Attendees will learn about the basic social networking sites and how to incorporate them into their marketing program. Social media expert Carol Flammer, MIRM, managing partner at mRelevance and author of "Social Media for Home Builders 2.0: It's Easier Than You Think," will provide tips on blogging, Twitter, Facebook and YouTube, and on engaging and conversing with various audiences. The fee is $19.95 for Professional Women in Building members, $24.95 for NAHB members and $44.95 for non-members. To register online, visit the NAHB Webinar Wednesdays registration page or contact NAHB’s Office of the Registrar at 800-368-5242, x8338. More information: Carmel Nayman (800-368-5242, x8410)
July 13: Webinar to Look at What’s Hot in New-Home Construction
Attendees will gain insights into new trends for both single-family and multifamily homes, and get acquainted with products and strategies that will help them take advantage of new market opportunities. The fee is $19.95 for NAHB Remodelers members, $24.95 for NAHB members and $44.95 for non-members.To register online, visit the NAHB Webinar Wednesdays registration page or contact NAHB’s Office of the Registrar at 800-368-5242, x8338. More information: Jaclyn Toole (800-368-5242, x8469)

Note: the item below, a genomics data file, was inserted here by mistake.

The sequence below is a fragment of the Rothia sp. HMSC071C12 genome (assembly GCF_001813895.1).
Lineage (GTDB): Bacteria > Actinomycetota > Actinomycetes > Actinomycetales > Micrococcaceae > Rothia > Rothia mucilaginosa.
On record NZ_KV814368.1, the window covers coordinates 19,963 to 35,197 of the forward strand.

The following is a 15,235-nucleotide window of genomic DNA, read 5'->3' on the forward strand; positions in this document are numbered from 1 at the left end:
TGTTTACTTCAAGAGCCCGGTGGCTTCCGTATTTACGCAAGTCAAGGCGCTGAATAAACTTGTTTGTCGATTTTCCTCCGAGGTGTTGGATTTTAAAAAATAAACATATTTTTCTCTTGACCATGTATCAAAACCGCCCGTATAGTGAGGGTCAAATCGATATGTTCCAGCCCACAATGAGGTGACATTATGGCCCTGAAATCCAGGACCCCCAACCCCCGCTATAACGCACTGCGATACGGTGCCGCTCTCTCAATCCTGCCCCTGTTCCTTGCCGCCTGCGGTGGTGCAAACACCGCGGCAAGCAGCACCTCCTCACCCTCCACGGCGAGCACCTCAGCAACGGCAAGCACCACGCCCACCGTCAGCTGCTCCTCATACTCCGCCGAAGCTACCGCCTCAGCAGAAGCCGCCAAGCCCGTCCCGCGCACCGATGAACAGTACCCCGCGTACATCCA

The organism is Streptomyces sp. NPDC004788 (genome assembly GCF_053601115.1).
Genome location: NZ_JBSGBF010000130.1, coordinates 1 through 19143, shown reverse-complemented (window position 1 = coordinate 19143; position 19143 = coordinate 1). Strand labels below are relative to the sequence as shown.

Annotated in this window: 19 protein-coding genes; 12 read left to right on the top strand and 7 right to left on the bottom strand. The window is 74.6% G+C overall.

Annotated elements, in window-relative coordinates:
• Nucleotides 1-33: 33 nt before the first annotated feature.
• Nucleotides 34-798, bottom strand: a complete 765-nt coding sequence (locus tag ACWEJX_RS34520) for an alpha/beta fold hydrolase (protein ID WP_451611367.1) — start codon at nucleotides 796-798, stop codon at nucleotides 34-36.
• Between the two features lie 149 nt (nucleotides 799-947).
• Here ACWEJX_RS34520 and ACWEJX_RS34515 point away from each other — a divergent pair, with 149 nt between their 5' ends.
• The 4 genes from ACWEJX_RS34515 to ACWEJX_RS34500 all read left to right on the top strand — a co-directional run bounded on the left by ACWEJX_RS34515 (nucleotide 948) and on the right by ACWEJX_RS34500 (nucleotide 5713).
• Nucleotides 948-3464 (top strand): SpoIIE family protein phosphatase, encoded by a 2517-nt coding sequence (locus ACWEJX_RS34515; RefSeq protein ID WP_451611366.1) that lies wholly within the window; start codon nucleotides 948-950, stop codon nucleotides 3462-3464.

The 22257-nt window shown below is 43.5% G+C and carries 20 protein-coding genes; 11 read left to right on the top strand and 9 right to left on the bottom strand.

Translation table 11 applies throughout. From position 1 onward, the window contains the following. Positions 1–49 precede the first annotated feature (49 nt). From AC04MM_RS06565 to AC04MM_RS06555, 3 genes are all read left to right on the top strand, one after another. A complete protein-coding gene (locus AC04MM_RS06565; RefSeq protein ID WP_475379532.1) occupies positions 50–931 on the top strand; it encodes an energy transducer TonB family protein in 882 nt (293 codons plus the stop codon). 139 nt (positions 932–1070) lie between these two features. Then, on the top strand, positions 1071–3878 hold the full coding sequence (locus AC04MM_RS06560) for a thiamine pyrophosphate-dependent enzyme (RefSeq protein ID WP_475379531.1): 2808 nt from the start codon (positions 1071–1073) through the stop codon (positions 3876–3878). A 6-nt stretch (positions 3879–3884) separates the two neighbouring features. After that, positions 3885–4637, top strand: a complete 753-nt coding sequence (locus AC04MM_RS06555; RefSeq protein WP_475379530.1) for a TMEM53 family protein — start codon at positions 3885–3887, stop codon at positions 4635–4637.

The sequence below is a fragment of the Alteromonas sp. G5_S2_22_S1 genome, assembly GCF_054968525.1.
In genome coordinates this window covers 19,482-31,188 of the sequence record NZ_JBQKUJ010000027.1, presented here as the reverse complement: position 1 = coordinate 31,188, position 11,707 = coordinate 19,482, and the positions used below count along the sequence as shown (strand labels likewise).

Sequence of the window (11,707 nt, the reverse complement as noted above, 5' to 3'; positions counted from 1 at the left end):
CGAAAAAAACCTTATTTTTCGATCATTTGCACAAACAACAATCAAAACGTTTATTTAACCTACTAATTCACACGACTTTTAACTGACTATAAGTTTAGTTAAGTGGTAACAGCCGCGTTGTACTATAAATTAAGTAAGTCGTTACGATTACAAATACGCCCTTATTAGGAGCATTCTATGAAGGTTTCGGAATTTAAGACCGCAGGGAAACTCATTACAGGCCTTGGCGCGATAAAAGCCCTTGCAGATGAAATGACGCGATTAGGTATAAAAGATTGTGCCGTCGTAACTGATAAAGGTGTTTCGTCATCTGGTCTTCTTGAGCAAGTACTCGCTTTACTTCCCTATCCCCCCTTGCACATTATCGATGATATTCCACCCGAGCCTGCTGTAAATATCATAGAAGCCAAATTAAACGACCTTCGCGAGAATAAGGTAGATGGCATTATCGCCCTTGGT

July 20: Free Webinar to Guide Builders Through New Financing Environment
This webinar will explore future prospects for acquisition, development and construction financing. Panelists also will discuss alternative sources of funding; how new rules and regulations will affect traditional lender-builder relationships; and how builders can help potential customers take advantage of new incentives. Offered free to NAHB members,this event will be held from 2:00-3:00 p.m. EDT on Wednesday, July 20. To register online, visit the NAHB Webinar Wednesdays registration page or contact NAHB’s Office of the Registrar at 800-368-5242, x8338. More information: Kimberly Moore (800-368-5242, x8529)
The Monday Morning Briefing will not publish and NAHB offices will be closed on the federal July 4 holiday next week. NAHB offices will reopen for usual business hours on Tuesday, July 5. Please stay tuned for the next edition of this report, which will be dated July 11. In the meantime, we wish all of our readers a safe and pleasant Independence Day weekend.